BGMP [BGMP]) to construct group-shared trees.  To reduce the size
      and slow the growth of the G-RIB, MASC nodes may perform CIDR-like
      aggregation [CIDR] of the multicast NLRI information.  This
      motivates the need for an algorithm to select prefixes for domains
      in such a way as to ensure good aggregation in addition to
      achieving good address space utilization.

   b) The node's domain may assign to itself a sub-prefix which can be
      used by MAASs within the domain.

   c) Sub-prefixes may be allocated to child domains, if any.

3.1.  Claim-Collide vs. Query-Response Rationale

   We choose a claim-collide mechanism instead of a query-response
   mechanism for the following reasons.  In a query-response mechanism,
   replicas of the MASC node would be needed in parent MASC domains in
   order to make their responses be robust to failures.  This brings
   about the associated problem of synchronization of the replicas and
   possibly additional fragmentation of the address space.  In addition,
   even in this mechanism, address collisions would still need to be
   handled.  We believe the proposed claim-collide mechanism is simpler
   and more robust than a query-response mechanism.

4.  MASC Topology

   The domain hierarchy used by MASC is congruent to the somewhat
   hierarchical structure of the inter-domain topology, e.g., backbones
   connected to regionals, regionals connected to metropolitan
   providers, etc.  As in BGP, MASC connections are locally configured.
   A MASC domain that is a customer of other MASC domains will have one
   or more of those provider domains as its parent.  For example, a MASC
   domain that is a regional provider will choose one (or more) of its
   backbone provider domains as its parent(s).  Children are configured
   with their parent MASC domain, and parents are configured with their

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   children domains.  At the top, a  number of Top-Level Domains are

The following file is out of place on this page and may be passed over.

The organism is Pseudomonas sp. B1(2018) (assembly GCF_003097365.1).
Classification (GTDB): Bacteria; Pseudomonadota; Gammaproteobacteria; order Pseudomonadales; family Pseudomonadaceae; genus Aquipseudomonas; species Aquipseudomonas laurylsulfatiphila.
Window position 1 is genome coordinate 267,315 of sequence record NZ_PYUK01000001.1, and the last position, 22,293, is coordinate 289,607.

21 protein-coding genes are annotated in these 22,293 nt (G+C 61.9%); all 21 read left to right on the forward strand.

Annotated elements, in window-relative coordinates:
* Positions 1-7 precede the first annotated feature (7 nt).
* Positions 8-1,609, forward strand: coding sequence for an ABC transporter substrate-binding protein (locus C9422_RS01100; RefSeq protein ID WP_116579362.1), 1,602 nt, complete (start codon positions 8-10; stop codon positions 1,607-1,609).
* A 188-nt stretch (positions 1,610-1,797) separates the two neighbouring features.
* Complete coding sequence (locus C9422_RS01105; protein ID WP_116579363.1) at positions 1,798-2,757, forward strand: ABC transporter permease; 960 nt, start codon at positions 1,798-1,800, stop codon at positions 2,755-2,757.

connected in a (sparse) mesh and share the global multicast address
   space.  To improve the robustness, a pair of children of the same
   parent domain MAY be configured as siblings with regard to that
   parent.

   Figure 1 illustrates a sample topology.  Double-line links denote
   intra-domain TCP peering sessions, and single-line links denote
   inter-domain TCP connections. T1 and T2 are Top-Level Domains (e.g.,
   backbone providers), containing MASC speakers T1a and T2a,
   respectively.  P3 and P4 are regional domains, containing (P3a, P3b),
   and (P4a, P4b) respectively.  P3 has a single customer (or "child"),
   C5, containing (C5a, C5b, C5c).  P4 has three children, C5, C6, C7,
   containing (C5a, C5b, C5c), (C6a, C6b), and (C7a) respectively.

                         T1a-----------T2a
                          |             |
                          |             |
                          |             |
                  P3a====P3b           P4a====P4b
                   |      |           / |    / | \
                   |      |   _______/  |   /  |  \
                   |      |  /          |  /   |   \______
                   |      | /           | /    |          \
                  C5a====C5b           C6a====C6b----------C7a
                    \\  //
                     \\//
                     C5c

                  Figure 1: Example MASC Topology

   All MASC communications use TCP. Each MASC node is connected to and